When a new console's released, everyone gets excited about the launch games. Indeed they usually get much higher scores than they otherwise would, just because there's nothing to compare them with. Months later, they're forgotten as more exciting and better developed titles become available.
Maybe that will be the situation with Art Style: CODE, a game I really enjoyed and gave high marks to. It's much harder to get excited about its companion in the Art Style series though.
Art Style: AQUITE (released as AQUIA in the US), is another simple to play, hard to master puzzle game that boasts nice background graphics (a little bit like Electroplankton) but not a vast amount of modes or other content. Well, it does only cost 500 Nintendo Points (£4.50, $5 or €5).
The basic set up is there's a column of coloured blocks under the sea. You control various configurations of blocks that you can move up and down the column (using the D-pad, this game doesn't use the stylus at all), and shift into.
Of course, as you insert your blocks horizontally in one side, you force out a similar set of blocks from the other side. This becomes the next set you can rotate (you don't actually rotate the blocks, only their positions within the block) and move up and down the column.
In this manner, you manipulate blocks to create sets of three or more of the same colour. And in the manner of puzzle games the world over, once three or more coloured blocks are created, they will disappear. If you're quick, while they are flashing, you can chain together additional blocks for extra points too. More blocks will rise up from the bottom of the screen to replace any you remove.
To create some sort of abstract goal, alongside the column a little diver swims downwards. Making the blocks disappear keeps him supplied with air or somesuch. It fits into the game's overall concept but the diver is a conceit as you don't notice him and he doesn't do anything. In that sense, he's just another McGuffin.
Something that does matter however is the darkness that slowly descends from the top of the screen. Eventually this makes it impossible to see what blocks are where. When the darkness reaches the bottom of the screen, it's game over.
That's Art Style: AQUITE's set up.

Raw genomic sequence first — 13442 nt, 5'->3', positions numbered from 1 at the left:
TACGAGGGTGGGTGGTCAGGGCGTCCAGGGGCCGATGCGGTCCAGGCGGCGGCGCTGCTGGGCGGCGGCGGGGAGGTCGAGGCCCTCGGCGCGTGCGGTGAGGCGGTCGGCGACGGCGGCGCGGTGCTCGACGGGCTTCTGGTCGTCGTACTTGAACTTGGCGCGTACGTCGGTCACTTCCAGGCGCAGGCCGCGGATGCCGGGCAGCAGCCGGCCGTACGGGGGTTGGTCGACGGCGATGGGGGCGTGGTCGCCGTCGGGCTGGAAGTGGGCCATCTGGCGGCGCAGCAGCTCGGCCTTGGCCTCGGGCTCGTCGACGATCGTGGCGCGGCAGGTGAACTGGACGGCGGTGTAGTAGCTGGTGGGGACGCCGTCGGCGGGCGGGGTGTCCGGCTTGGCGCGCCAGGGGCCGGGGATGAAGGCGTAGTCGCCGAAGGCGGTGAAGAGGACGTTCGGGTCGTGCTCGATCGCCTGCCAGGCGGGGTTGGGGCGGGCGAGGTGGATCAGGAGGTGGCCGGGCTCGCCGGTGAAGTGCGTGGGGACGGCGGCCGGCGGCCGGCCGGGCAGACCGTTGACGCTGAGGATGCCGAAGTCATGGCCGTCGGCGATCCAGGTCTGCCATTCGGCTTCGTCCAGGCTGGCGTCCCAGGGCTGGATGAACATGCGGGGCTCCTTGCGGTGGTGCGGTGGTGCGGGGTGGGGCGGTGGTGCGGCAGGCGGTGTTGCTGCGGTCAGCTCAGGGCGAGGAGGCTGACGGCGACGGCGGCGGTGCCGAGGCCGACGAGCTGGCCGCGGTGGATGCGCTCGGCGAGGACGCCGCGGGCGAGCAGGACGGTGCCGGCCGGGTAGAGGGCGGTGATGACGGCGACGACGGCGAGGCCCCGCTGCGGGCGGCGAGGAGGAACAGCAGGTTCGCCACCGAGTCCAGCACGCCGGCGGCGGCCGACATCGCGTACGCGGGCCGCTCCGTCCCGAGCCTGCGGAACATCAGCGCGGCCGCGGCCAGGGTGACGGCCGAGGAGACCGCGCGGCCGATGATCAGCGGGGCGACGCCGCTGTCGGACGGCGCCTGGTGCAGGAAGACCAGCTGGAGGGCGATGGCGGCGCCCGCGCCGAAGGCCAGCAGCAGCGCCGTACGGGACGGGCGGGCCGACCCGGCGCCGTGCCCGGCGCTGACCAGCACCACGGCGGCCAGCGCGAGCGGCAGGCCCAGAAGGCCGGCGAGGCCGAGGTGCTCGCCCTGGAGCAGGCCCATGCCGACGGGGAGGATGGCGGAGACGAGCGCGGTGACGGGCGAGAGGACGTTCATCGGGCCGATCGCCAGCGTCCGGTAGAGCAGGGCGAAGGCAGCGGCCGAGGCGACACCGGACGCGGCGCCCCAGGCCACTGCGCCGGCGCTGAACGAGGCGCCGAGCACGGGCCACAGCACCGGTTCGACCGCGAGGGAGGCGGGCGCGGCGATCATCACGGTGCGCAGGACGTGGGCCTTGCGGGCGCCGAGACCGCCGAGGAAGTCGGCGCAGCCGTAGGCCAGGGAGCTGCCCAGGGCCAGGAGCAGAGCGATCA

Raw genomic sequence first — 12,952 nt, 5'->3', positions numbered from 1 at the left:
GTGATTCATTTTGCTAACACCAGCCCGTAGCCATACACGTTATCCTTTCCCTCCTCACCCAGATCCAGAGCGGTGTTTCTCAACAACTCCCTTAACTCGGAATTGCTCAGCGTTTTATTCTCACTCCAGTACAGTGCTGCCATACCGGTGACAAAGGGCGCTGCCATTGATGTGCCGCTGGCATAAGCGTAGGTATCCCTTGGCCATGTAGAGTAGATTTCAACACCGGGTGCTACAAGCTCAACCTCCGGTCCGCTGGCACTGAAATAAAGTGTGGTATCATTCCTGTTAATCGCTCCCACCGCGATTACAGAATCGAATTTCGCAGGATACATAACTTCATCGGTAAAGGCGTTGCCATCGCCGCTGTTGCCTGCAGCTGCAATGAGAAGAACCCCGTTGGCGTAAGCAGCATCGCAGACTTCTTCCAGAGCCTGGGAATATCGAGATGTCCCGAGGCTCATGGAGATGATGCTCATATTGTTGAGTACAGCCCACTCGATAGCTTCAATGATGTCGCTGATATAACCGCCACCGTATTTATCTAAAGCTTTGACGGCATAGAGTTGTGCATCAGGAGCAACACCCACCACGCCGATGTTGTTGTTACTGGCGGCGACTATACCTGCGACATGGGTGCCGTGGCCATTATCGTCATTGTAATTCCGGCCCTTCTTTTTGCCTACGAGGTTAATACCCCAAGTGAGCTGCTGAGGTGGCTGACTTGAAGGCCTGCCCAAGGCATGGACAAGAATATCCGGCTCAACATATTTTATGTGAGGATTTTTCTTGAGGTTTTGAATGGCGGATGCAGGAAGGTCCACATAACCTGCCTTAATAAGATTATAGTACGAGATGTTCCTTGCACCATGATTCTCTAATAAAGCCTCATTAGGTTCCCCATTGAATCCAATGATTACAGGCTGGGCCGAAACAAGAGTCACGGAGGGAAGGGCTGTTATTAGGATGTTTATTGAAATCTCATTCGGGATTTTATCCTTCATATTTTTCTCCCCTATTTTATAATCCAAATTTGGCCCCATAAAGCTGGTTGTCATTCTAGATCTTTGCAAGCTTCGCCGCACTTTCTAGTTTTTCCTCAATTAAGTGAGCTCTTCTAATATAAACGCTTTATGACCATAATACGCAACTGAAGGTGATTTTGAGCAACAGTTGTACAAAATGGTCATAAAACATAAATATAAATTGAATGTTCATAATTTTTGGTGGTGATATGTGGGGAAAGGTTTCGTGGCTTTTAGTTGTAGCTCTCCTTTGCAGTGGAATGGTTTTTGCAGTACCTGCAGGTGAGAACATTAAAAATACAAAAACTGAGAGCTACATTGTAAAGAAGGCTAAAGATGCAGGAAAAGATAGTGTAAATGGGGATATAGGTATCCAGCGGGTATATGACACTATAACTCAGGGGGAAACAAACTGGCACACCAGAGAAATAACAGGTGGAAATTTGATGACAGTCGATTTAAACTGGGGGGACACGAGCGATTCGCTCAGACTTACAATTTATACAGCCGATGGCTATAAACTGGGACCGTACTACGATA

It doesn't sound very interesting, and to be honest, it's not very interesting to play either. There are two modes. Interval Dive has you getting your diver to a certain depth, when another puzzle element (Part 2) comes into play. This sees you manipulating a special set of blocks to recreate a muddled up pattern. The game then saves, and you choose a deeper interval to conquer.
The other mode is Endless, which is exactly what you'd expect it to be. Finally, as you progress though the game, you unlock short videos of various undersea creatures in the Aquarium section. Nice but not fascinating.
And that's also our general conclusion about the game. It's almost as if the developers Skip did most of the work and then got bored.
The block colours are dull; blues, dark browns and greys. There are only three configurations of blocks (1 x 2, 2 x 1, and 2 x 2). Each are a bit different to play - certainly the 2 x 2 forces a rethink in playing style - but you're basically collecting blocks of similar colours to insert in the right places in the column, or manipulating them within the column.
To be fair, there are a couple of special blocks. The blocks containing a diagonal line can't be matched up in their original state. But when a colour match of adjacent blocks is created, they will all turn into that particular colour, and hence usually, in turn, disappear; acting like smartbombs. You can also match flashing item blocks to lift the descending darkness back to the top of the screen.
Frankly though, I found the entire experience faintly dreary, which is strange if you consider how relatively exciting Namco made this sort of situation with Mr Driller. It's also an underground based game (more action that puzzler sure) but is colourful and contains a great little character, who you care about, especially when he starts to run out of air.Art Style: AQUITE, however, feels lifeless and without much soul.